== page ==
A Teen Perspective on Cyberbullying
By Nickole Borja and Adam Lyons
How many more lives are needed to be lost in order for us to act? Let’s use our own voice to give the victims, real people, a chance to be heard throughout society. Together, le chéile, we can speak up for the silenced and make their voices echo throughout our communities to send a message to the bullies, both online and offline. We can end their suffering and prevent further victims by raising awareness of the hidden dangers online and enable the parents to receive the opportunity to experience social networking sites, smartphones, tablets and the internet through a teenager’s perspective so that they realise how you are inclined to be easily consumed within these sites and how they can expertly pacify the dangers and risks that the user is unaware of.
The definition of cyberbullying is being harassed or verbally abused online. It often takes place at home and at night. Although it is another form of bullying, the impact is equally, and in some cases, a much more malicious act of discrimination. Cyberbullies use the anonymity that the internet provides to continuously provoke and taunt an individual or group of individuals.
The consequences that follow after the victim is bullied are often delayed and eventually abandoned due to the anonymity of users. This makes it difficult to catch the bully and leads the victim to be physically and emotionally scarred throughout his/her life. Nowadays, teenagers are having increasingly traumatic experiences due to cyberbullying. Teenagers find it difficult to talk to someone about their problems and a visit to a therapist can only do so much.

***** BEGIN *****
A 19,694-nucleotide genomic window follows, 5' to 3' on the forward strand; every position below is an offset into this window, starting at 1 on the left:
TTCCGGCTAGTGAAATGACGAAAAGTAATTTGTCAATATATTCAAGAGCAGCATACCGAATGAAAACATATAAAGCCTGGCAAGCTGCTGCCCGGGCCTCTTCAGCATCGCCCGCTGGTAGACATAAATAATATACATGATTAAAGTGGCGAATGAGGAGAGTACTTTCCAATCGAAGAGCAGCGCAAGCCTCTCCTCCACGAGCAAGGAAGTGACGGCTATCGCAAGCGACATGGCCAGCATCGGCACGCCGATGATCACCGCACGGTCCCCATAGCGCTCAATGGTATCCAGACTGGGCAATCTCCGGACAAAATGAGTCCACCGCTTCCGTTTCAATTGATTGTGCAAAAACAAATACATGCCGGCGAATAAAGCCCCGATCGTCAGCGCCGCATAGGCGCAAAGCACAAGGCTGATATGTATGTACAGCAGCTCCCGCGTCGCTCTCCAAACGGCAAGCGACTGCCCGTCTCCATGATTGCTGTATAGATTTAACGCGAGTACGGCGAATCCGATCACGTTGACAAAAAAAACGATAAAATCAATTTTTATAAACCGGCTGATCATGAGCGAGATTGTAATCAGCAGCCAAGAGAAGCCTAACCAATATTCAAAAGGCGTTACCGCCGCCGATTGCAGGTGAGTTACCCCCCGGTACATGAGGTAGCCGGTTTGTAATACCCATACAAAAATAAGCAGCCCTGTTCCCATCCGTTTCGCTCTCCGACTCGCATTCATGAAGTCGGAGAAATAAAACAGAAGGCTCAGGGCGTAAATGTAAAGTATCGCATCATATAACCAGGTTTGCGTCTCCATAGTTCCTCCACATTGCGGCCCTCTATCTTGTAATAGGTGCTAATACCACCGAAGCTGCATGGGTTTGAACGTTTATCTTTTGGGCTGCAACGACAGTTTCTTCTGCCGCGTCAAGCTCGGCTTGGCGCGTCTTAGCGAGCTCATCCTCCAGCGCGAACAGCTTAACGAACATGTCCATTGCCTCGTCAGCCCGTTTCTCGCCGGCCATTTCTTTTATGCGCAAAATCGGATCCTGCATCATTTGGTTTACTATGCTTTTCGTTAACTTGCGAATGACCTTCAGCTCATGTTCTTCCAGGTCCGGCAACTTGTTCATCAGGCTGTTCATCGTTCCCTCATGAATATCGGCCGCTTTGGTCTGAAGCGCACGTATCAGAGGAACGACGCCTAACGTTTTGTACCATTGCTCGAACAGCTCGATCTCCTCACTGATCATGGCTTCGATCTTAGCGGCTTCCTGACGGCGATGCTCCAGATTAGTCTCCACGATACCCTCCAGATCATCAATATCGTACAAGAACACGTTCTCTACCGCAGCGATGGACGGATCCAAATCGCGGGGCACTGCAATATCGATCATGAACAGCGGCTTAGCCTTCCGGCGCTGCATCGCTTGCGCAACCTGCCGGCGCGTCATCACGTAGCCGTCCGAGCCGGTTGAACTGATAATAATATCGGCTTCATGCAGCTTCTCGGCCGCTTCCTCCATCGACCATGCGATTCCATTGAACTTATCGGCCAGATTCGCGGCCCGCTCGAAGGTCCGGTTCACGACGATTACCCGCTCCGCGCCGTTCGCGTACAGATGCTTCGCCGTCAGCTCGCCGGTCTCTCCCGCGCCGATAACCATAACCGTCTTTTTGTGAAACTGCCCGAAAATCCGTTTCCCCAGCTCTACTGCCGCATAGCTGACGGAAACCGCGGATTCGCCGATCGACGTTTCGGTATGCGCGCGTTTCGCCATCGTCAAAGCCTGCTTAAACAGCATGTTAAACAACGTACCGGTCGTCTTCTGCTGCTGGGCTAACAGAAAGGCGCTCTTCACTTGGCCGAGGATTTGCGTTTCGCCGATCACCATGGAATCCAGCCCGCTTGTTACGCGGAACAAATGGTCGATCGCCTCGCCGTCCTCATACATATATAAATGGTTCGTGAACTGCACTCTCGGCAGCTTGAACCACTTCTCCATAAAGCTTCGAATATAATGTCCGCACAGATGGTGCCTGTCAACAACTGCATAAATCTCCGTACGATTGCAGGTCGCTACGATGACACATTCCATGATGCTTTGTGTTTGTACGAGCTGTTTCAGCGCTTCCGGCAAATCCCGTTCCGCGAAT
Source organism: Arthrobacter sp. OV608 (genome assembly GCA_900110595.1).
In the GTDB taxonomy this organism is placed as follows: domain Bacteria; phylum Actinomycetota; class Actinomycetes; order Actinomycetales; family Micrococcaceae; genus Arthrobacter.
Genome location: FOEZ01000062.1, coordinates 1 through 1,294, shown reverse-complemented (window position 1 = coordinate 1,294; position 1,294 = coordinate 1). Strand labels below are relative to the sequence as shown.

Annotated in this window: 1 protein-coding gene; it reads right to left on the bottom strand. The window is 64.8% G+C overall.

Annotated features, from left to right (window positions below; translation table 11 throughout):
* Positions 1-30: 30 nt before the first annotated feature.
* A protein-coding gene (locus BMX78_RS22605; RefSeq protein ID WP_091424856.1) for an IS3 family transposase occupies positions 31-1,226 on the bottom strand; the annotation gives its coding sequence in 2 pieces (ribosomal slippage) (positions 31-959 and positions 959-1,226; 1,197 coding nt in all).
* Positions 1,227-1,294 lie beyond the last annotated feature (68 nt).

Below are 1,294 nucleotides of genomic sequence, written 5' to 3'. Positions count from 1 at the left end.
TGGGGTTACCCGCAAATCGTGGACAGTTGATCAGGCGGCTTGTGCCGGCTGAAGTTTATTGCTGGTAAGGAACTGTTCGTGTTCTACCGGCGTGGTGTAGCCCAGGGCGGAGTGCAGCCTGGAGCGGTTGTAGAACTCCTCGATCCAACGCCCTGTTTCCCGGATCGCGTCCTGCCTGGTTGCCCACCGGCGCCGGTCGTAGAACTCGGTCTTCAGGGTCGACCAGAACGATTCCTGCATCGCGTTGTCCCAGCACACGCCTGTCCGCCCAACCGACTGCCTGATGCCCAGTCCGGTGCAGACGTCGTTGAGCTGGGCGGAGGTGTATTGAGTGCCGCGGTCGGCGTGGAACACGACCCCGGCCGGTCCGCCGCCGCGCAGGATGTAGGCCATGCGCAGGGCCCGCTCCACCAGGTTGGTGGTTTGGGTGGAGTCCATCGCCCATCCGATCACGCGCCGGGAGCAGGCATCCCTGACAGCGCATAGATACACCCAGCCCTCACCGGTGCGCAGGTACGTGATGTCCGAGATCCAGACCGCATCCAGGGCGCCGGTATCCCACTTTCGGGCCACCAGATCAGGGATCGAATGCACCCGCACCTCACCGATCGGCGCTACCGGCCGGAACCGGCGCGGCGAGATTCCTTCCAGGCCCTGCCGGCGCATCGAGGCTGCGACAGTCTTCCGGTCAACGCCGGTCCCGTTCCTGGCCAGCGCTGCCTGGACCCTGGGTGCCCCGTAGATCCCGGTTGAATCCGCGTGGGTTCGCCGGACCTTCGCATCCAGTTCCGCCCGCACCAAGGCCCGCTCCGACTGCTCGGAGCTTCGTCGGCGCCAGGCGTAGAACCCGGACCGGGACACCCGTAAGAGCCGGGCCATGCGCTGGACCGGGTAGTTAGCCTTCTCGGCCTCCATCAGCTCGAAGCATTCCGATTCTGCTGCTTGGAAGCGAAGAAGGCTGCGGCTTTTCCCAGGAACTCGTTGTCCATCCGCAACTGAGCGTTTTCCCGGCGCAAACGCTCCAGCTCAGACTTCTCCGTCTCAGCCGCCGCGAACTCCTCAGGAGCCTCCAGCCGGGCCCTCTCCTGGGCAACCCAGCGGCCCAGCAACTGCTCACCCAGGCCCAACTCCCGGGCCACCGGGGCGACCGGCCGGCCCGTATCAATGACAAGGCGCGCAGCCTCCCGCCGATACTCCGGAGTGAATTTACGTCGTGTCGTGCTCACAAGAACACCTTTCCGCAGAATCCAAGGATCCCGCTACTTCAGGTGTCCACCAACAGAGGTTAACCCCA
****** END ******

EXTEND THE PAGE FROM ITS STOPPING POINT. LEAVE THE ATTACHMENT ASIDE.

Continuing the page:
Cyberbullying has become a major issue among today’s youth as some are finding it difficult to cope with this aggressive behaviour and have contemplated and eventually attempt suicide. It is no longer a case of “blocking” someone online as bullying happens outside of social media (offline victims). The victim will find it more difficult to tolerate such behaviour and soon have immense difficulty in overcoming these problems if the negative behaviour goes unreported.
Trust is key in encouraging victims to talk about their problems. The rise of technology in such a short space of time has changed how people interact socially with family and friends. There are social networking sites which allow you to see another person electronically, with the use of a camera. This lowers the possibility of physical human interaction on a daily basis and teenagers have become more socially active online since the rise of social networking sites. Recent years has seen a massive increase in users seemingly updating their status 24/7 with teenagers proclaiming to the whole world on their whereabouts or what they are doing and even when they are planning to do it.
Parents need to be more aware of the risks and dangers associated with the internet. They need to attempt to interact with their children more often to build this trust and so that children feel free to talk to their parents about their online experiences. One way to do this would be to set up workshops where a child and a parent could attend together to be taught basic internet safety guidelines and how to protect their online identity.
Cyberbullying is a major issue that needs to be addressed as the numbers of unreported incidents are rapidly growing as shown on: http://www.bullyingstatistics.org/content/cyber-bullying-statistics.html.